Writing in the opinion pages of the Wall Street Journal more than a week before the incident, former U.S. ambassador to the United Nations John R. Bolton asserted, "We know that both Iran and Syria have long cooperated with North Korea on ballistic missile programs, and the prospect of cooperation on nuclear matters is not far-fetched."
"Whether and to what extent Iran, Syria or others might be 'safe heavens' for North Korea's nuclear weapons development, or may have already benefited from it, must be made clear," he wrote. Bolton resigned his position at the UN in late 2006 and currently serves as a senior fellow at the neo-conservative American Enterprise Institute.
Comments made by a State Department official last Friday fanned the flames further and bolstered the neo-conservative argument. Andrew Semmel, acting deputy assistant secretary of state for nuclear non-proliferation policy, told the Associated Press that the U.S. believes that Syria may have a number of "secret suppliers" to obtain nuclear equipment as part of a covert program.
The Bush administration has maintained a hard-line policy stance on Syria. It has not had high-level diplomatic relations with the country since the assassination of former Lebanese Prime Minister Rafiq Hariri in 2005. The U.S. has alleged that Syria played a role in the assassination.
Neo-conservatives appear to be re-igniting a political narrative that fits neatly with the infamous cast of the "axis of evil." While not explicitly mentioned, Syria has often been designated as a junior partner of Iran, Iraq, and North Korea's "reign of terror" because of its support for Islamist opposition groups such as Hezbollah and Hamas in Gaza.
"They want to torpedo the North Korea deal, they have clung doggedly to making sure that there is no cooperation in Syria, and they're the same people who got us into this mess in the Middle East in the first place," said Daniel Levy, a former Israeli peace negotiator and senior fellow at the Washington-based New America Foundation.
The focus on North Korea comes as the U.S. prepares to implement a deal to end the country's nuclear weapons program, a diplomatic approach that has drawn the ire of policy hawks like Bolton.
"Bolton represents the crowd that is very distressed that the U.S. has declared defeat in North Korea by trusting the North Koreans. They would like to scuttle that agreement," wrote Syria expert Josh Landis, on his widely-read blog, www.syriacomment.org.
"While doing it, anything they can drag into to boost the notion of weapons transfers between Korea and Syria and Iran will be icing on the cake. Israeli planes were trying to get the goods," he wrote.
Some U.S. analysts have been very dubious of an actual Syrian nuclear threat, describing the speculation surrounding the incident as a manufactured stunt aimed at advancing a neo-conservative agenda.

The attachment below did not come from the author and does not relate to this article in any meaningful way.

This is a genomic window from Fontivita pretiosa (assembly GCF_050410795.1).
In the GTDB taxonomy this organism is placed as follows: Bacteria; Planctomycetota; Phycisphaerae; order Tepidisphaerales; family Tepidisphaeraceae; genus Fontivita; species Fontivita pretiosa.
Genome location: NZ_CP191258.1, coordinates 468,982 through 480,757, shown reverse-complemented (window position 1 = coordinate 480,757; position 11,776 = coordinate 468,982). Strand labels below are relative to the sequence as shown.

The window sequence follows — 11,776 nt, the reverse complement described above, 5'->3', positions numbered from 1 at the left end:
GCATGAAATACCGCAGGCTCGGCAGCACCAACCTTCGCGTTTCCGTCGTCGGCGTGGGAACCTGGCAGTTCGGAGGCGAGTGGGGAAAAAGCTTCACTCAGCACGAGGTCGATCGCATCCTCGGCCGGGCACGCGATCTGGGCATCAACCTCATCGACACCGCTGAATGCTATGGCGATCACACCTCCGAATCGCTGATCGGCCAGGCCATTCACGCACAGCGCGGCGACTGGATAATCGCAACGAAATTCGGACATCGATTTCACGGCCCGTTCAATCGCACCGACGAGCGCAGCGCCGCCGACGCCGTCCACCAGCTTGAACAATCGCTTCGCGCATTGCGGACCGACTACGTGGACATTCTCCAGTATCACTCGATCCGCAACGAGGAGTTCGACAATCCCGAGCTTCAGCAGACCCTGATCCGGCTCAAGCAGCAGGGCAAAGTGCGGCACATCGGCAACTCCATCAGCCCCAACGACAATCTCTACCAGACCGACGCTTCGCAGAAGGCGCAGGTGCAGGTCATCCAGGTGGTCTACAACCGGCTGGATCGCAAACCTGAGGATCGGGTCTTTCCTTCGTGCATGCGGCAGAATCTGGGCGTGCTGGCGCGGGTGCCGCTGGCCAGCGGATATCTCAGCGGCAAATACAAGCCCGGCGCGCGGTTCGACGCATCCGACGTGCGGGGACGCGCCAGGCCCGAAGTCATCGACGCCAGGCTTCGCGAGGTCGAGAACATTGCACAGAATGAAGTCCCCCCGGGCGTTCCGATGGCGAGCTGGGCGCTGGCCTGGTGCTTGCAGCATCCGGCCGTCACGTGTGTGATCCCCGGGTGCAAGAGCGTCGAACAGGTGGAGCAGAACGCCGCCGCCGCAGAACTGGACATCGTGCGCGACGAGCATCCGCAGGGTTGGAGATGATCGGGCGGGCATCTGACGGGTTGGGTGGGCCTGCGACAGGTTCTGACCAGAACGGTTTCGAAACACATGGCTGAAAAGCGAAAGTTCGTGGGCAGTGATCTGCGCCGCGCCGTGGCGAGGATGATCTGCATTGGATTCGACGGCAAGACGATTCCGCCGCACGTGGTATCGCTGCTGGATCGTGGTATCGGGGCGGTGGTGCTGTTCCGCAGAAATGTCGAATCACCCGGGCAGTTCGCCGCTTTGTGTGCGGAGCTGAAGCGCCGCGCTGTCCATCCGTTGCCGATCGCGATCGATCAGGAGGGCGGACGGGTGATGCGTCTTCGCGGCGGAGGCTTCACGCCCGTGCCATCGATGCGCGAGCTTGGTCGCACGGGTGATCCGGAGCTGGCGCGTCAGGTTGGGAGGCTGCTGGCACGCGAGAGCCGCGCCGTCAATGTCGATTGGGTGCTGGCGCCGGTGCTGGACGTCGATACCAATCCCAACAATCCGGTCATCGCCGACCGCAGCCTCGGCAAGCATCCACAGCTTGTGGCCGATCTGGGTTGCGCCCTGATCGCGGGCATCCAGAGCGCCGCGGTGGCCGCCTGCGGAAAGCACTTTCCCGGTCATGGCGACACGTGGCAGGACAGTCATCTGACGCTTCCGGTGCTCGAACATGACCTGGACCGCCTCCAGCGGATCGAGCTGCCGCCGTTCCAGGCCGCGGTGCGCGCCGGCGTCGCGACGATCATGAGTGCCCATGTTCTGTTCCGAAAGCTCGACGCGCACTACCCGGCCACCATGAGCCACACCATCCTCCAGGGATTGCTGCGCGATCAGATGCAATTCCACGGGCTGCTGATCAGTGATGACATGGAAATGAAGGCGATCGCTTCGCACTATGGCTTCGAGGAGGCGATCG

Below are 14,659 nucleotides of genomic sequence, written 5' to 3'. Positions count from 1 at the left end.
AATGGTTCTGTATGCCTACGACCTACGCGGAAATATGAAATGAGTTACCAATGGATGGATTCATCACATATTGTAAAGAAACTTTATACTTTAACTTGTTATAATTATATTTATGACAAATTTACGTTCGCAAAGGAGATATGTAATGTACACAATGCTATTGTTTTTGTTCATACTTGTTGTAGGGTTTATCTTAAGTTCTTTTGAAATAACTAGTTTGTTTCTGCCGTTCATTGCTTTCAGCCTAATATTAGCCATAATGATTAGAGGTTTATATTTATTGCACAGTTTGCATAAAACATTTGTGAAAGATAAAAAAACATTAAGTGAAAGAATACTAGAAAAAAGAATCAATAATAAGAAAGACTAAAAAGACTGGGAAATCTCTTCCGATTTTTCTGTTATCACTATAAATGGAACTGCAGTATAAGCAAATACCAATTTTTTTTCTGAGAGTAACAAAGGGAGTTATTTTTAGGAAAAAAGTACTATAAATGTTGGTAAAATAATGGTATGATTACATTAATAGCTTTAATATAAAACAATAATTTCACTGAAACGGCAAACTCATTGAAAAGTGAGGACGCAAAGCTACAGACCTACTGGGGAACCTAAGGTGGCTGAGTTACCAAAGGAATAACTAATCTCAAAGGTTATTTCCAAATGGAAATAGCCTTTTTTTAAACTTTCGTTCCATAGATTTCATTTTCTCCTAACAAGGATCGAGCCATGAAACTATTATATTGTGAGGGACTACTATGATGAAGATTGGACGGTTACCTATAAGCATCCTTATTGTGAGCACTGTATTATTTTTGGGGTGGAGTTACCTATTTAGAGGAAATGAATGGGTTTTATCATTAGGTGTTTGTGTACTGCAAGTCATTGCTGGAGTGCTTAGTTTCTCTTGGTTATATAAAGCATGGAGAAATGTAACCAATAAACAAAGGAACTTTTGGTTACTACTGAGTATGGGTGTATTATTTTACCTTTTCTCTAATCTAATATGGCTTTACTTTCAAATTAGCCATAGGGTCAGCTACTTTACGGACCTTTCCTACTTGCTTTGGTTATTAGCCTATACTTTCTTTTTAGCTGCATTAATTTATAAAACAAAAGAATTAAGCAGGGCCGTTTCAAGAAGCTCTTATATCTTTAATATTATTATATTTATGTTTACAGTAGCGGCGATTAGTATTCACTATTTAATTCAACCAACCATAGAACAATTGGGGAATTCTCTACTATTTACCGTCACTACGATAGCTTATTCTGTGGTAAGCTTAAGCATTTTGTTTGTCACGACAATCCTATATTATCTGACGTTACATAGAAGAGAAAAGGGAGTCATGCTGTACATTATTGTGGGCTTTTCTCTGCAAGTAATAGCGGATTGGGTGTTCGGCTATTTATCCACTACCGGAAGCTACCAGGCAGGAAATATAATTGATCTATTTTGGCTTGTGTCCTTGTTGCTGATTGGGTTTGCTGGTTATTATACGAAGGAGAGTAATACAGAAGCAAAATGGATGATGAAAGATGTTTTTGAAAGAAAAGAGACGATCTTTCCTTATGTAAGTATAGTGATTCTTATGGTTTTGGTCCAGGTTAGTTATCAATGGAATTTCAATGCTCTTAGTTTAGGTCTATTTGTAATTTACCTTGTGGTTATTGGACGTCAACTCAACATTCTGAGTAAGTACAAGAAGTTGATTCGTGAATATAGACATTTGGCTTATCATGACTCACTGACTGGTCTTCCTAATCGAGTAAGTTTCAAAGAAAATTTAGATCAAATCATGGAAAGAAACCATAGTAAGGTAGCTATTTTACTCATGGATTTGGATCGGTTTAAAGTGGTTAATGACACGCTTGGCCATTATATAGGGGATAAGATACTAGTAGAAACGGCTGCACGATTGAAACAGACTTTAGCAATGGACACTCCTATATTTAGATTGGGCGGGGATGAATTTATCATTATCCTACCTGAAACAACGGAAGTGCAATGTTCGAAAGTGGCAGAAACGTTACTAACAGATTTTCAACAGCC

"This story is nonsense. The Washington Post story should have been headlined 'White House Officials Try to Push North Korea-Syria Connection.' This is a political story, not a threat story," said Joseph Cirincione, director for nuclear policy at the Washington-based Center for American Progress, according to an interview with Foreign Policy.
"Once again, this appears to be the work of a small group of officials leaking cherry-picked, unvetted 'intelligence' to key reporters in order to promote a pre-existing political agenda. If this sounds like the run-up to the war in Iraq, it should. This time it appears aimed at derailing the U.S.-North Korean agreement that administration hardliners think is appeasement. Some Israelis want to thwart any dialogue between the U.S. and Syria," he said.
Cirincione previously served as director for non-proliferation at the Carnegie Endowment for International Peace.
The Israeli media -- bound by an army censor that restricts coverage of the incident -- has relied largely on foreign press reports to reconstruct the incident.
"The Israeli press have gone out of their way to say to the Israeli public, 'we know [the story], we're gonna selectively quote from the overseas rumours and you can fill in the gaps,'" Levy told IPS. "[The press] was dismissive about the reports about arming Hezbollah, and gave greater weight to those connecting Syria and North Korea."
Syria lodged a formal complaint with the UN Tuesday over the "flagrant violation" of its airspace last week by the Israeli warplanes, which Damascus claims dropped munitions on its territory. Israel and Syria have technically been at war since 1967, when Israel occupied the Golan during the Six-Day War.
The air strike follows a summer that saw heightened tension between the two countries, a period that provides the necessary context for the eventual Israeli action.
"Something will come to light and will make it clear to everyone -- the Israelis were sitting on intelligence," said Levy.
Experts are still unsure of what that intelligence entails, and whether is it "nuclear," "non-conventional," "chemical," or nothing of the sort. Regardless, in most of the narratives, the North Korea connection remains a salient point.
But whatever happened in the early hours of Sep. 6 does not appear to have soured Israeli Prime Minister Ehud Olmert's efforts to restart negotiations with his adversary. Olmert announced on Monday that Israel was prepared to hold negotiations with Damascus, without preconditions and without ultimatums, according to the Jerusalem Post.
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